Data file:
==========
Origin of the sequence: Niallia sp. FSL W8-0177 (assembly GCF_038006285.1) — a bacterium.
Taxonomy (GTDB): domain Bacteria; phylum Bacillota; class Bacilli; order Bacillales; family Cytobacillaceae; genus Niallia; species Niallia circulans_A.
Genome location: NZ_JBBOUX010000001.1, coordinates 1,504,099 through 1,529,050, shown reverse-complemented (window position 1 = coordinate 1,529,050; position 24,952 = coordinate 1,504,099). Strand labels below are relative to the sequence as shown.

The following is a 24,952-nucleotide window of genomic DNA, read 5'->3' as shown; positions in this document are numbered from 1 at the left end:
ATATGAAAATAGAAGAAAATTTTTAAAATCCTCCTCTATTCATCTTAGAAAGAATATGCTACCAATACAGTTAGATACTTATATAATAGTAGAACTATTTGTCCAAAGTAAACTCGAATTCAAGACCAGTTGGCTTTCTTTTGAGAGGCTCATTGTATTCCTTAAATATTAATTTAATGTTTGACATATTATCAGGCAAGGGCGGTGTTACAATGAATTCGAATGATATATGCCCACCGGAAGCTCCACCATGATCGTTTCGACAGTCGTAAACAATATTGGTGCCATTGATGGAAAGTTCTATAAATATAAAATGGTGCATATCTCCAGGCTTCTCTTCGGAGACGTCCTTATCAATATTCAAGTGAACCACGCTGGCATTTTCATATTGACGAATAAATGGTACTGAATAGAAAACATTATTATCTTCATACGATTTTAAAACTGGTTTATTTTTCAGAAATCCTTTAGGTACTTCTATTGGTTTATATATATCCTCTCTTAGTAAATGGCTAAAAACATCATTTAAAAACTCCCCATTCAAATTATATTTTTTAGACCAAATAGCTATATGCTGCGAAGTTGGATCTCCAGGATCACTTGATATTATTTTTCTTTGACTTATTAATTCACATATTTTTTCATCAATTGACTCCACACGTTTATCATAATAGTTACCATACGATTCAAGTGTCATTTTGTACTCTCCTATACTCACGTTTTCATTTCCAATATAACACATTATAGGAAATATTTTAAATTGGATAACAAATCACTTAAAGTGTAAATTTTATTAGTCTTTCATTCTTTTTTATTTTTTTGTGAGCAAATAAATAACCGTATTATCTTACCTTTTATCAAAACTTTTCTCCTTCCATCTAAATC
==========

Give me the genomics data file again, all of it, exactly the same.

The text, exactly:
Origin of the sequence: Niallia sp. FSL W8-0177 (assembly GCF_038006285.1) — a bacterium.
Taxonomy (GTDB): domain Bacteria; phylum Bacillota; class Bacilli; order Bacillales; family Cytobacillaceae; genus Niallia; species Niallia circulans_A.
Genome location: NZ_JBBOUX010000001.1, coordinates 1,504,099 through 1,529,050, shown reverse-complemented (window position 1 = coordinate 1,529,050; position 24,952 = coordinate 1,504,099). Strand labels below are relative to the sequence as shown.

The following is a 24,952-nucleotide window of genomic DNA, read 5'->3' as shown; positions in this document are numbered from 1 at the left end:
ATATGAAAATAGAAGAAAATTTTTAAAATCCTCCTCTATTCATCTTAGAAAGAATATGCTACCAATACAGTTAGATACTTATATAATAGTAGAACTATTTGTCCAAAGTAAACTCGAATTCAAGACCAGTTGGCTTTCTTTTGAGAGGCTCATTGTATTCCTTAAATATTAATTTAATGTTTGACATATTATCAGGCAAGGGCGGTGTTACAATGAATTCGAATGATATATGCCCACCGGAAGCTCCACCATGATCGTTTCGACAGTCGTAAACAATATTGGTGCCATTGATGGAAAGTTCTATAAATATAAAATGGTGCATATCTCCAGGCTTCTCTTCGGAGACGTCCTTATCAATATTCAAGTGAACCACGCTGGCATTTTCATATTGACGAATAAATGGTACTGAATAGAAAACATTATTATCTTCATACGATTTTAAAACTGGTTTATTTTTCAGAAATCCTTTAGGTACTTCTATTGGTTTATATATATCCTCTCTTAGTAAATGGCTAAAAACATCATTTAAAAACTCCCCATTCAAATTATATTTTTTAGACCAAATAGCTATATGCTGCGAAGTTGGATCTCCAGGATCACTTGATATTATTTTTCTTTGACTTATTAATTCACATATTTTTTCATCAATTGACTCCACACGTTTATCATAATAGTTACCATACGATTCAAGTGTCATTTTGTACTCTCCTATACTCACGTTTTCATTTCCAATATAACACATTATAGGAAATATTTTAAATTGGATAACAAATCACTTAAAGTGTAAATTTTATTAGTCTTTCATTCTTTTTTATTTTTTTGTGAGCAAATAAATAACCGTATTATCTTACCTTTTATCAAAACTTTTCTCCTTCCATCTAAATC